Presentation on theme: "Chapter 14 Water Pollution. Water pollution- the contamination of streams, rivers, lakes, oceans, or groundwater with substances produced through human."— Presentation transcript:
Water pollution- the contamination of streams, rivers, lakes, oceans, or groundwater with substances produced through human activities and that negatively affect organisms. Point sources- distinct locations that pump waste into a waterway. Nonpoint sources- diffuse areas such as an entire farming region that pollutes a waterway.
Human Wastewater Water produced by human activities such as human sewage from toilets and gray water from bathing and washing clothes or dishes.
Three reasons scientists are concerned about human wastewater: Oxygen-demanding wastes like bacteria that put a large demand for oxygen in the water Nutrients that are released from wastewater decomposition can make the water more fertile causing eutrophication Wastewater can carry a wide variety of disease- causing organisms.
Biochemical Oxygen Demand (BOD) BOD- the amount of oxygen a quantity of water uses over a period of time at a specific temperature. Lower BOD values indicate the water is less polluted and higher BOD values indicate it is more polluted by wastewater.
Eutrophication Eutrophication is an abundance of fertility to a body of water. Eutrophication is caused by an increase in nutrients, such as fertilizers. Eutrophication can cause a rapid growth of algae which eventually dies, causing the microbes to increase the BOD.
Eutrophication in the Great Lakes Mississippi River Delta
Common Diseases from Human Wastewater Cholera Typhoid fever Stomach flu Diarrhea Hepatitis
Treatments for Human and Animal Wastewater Septic systems- a large container that receives wastewater from the house.
Treatments for Human and Animal Wastewater Sewage Treatment Plants- centralized plants in areas with large populations that receive wastewater via a network of underground pipes.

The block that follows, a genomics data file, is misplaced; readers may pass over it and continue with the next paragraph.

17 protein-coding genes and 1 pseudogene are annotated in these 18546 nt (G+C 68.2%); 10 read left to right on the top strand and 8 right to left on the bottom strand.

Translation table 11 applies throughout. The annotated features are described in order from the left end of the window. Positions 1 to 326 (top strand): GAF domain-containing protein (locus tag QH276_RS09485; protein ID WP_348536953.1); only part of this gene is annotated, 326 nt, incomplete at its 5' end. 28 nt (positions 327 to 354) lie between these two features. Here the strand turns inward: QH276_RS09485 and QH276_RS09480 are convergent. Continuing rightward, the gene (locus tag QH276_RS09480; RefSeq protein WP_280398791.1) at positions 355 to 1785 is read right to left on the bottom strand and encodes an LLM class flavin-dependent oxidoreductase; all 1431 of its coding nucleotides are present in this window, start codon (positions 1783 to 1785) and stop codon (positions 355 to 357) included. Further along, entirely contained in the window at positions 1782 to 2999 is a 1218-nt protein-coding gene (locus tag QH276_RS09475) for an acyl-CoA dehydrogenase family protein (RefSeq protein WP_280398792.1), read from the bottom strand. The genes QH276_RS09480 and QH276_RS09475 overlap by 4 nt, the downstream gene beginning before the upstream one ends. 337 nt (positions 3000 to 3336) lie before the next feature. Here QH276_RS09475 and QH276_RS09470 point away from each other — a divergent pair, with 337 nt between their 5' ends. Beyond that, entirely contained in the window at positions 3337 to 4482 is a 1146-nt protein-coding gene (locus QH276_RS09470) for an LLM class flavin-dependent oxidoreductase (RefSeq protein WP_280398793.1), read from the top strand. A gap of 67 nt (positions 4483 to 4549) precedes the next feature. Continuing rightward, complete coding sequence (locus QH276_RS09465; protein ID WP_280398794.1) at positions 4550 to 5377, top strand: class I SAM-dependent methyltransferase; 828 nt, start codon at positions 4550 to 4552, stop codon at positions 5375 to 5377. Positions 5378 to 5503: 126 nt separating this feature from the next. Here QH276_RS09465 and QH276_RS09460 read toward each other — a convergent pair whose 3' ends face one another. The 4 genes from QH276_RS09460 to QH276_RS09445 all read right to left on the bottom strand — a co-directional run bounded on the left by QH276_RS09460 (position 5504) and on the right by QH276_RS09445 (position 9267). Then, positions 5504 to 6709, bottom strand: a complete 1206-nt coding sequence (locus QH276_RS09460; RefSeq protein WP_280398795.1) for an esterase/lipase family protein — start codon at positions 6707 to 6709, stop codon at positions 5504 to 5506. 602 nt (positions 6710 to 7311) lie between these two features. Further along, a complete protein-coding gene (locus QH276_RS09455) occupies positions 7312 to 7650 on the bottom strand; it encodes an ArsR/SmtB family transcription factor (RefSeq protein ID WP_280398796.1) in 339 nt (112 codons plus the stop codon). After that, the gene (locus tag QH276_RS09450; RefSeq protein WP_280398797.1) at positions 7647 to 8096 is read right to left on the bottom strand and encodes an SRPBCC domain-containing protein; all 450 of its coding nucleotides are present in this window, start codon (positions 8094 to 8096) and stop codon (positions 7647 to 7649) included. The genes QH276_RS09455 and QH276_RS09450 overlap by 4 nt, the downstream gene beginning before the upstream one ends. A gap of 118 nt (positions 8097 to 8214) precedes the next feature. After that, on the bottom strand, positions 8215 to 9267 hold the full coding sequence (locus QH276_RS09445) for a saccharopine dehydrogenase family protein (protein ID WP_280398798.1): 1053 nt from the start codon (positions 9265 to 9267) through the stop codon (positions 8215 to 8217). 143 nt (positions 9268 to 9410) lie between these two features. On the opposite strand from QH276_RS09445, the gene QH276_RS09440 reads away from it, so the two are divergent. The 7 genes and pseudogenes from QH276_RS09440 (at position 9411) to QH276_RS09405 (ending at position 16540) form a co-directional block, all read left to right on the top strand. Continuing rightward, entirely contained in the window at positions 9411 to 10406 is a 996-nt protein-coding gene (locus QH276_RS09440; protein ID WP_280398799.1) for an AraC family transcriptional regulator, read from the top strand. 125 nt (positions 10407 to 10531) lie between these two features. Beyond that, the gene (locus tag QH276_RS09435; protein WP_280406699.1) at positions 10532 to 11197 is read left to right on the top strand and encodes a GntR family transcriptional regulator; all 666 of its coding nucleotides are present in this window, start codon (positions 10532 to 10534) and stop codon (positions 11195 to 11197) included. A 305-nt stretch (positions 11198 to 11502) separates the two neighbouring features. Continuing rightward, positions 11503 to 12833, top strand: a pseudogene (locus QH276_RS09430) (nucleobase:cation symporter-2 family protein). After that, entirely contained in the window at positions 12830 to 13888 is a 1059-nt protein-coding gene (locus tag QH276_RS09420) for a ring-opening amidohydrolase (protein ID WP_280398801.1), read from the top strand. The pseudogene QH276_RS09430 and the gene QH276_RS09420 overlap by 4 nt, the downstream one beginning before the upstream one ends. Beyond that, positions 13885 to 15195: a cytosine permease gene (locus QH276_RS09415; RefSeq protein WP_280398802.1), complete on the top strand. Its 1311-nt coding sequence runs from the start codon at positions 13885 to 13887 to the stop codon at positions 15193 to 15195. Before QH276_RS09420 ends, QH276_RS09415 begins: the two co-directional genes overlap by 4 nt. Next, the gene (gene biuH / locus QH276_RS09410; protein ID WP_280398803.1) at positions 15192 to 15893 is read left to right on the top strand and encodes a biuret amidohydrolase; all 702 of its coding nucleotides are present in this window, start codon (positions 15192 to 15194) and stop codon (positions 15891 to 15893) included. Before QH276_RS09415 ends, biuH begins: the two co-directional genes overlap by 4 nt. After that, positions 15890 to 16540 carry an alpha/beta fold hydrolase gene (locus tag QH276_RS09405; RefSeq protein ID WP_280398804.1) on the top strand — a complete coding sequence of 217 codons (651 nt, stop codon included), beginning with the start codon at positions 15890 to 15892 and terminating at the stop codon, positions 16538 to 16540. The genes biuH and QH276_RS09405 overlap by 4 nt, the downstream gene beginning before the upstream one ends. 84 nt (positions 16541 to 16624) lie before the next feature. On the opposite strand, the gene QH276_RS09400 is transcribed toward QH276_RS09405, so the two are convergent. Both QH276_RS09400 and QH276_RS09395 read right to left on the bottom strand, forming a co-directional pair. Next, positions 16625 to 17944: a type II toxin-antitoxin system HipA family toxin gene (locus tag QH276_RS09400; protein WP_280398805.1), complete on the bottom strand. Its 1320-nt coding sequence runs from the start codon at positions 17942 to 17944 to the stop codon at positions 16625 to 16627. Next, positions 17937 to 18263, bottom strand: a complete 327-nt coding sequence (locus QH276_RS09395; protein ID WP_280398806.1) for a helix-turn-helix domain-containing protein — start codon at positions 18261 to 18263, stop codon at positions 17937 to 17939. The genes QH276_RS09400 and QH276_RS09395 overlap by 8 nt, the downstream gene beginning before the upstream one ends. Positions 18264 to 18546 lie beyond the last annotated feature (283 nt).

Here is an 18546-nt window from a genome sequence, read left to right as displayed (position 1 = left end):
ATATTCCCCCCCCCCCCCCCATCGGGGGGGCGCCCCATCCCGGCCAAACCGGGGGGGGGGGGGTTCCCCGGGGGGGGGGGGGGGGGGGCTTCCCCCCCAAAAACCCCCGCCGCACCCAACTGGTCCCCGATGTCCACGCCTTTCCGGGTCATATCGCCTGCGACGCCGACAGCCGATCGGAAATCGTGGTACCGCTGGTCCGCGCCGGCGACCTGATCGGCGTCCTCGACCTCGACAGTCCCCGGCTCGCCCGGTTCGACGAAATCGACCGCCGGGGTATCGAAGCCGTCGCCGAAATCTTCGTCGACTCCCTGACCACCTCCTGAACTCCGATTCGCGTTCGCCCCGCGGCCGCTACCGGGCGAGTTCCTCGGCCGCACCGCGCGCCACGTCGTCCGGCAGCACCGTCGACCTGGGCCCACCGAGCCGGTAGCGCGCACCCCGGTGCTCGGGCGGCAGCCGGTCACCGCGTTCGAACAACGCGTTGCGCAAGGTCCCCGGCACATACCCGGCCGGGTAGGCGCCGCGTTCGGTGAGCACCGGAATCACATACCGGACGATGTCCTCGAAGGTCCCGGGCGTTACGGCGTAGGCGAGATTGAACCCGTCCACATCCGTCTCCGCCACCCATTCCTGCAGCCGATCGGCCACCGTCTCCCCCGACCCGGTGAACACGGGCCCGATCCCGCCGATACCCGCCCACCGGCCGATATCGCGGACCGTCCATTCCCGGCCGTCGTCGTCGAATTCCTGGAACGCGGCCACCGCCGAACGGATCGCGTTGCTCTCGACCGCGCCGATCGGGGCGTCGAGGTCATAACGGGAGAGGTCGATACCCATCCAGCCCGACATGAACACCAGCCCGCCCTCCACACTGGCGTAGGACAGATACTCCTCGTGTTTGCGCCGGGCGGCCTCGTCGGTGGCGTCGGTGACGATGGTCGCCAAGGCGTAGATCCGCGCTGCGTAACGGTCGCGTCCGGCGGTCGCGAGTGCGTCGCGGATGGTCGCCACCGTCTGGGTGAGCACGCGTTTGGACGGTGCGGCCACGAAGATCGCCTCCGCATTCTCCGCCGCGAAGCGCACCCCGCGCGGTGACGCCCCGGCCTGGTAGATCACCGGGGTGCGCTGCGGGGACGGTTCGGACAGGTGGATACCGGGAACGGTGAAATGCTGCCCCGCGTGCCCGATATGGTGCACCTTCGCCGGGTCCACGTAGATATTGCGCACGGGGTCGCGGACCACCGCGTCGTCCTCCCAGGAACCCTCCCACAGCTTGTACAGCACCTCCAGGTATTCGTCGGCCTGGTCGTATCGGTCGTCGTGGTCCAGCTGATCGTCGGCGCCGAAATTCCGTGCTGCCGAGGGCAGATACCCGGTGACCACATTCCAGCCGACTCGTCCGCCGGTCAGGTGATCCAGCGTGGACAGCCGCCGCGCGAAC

Treatments for Human and Animal Wastewater Manure lagoons- large, human-made ponds line with rubber to prevent the manure from leaking into the groundwater. After the manure is broken down by bacteria, it is spread onto fields as fertilizers.
Heavy Metals and Other Substances that can threaten human Health and the Environment Lead Arsenic Mercury Acids Synthetic compounds (pesticides, pharmaceuticals, and hormones)
Lead Pipes and fittings in old homes Can leach into drinking water Causes neural and renal damage (nervous system & Kidneys) Pregnant women, children and unborn babies are at the most risk Change your pipes!
Arsenic Naturally found in rocks and dissolves into groundwater Mining can increase arsenic levels because it helps to break up rocks. Also used as a wood preservative. Carcinogenic (causes cancer): skin, lungs, kidneys and bladder. Takes ~ 10yr for symptoms to develop. 50µg/L was set as the acceptable dose 1947-1999. National academy of the sciences wants it to be 5µg/L, lumber and mining companies compromised and EPA set 10µg/L limit Can be removed by filtration, distillation and reverse osmosis Upper midwest has the biggest issues with arsenic contamination.
Mercury-sources, stats & trasition Released from coal burning power plants, petroleum exploration and manufacturing cement. Asia accounts for 54% global of mercury production. (28% from China) Inorganic mercury is not harmful. Bacteria change inorganic mercury into Methaylmercury. Methylemercury is VERY harmful. Bioaccumulates up the food chain posing a threat to human health.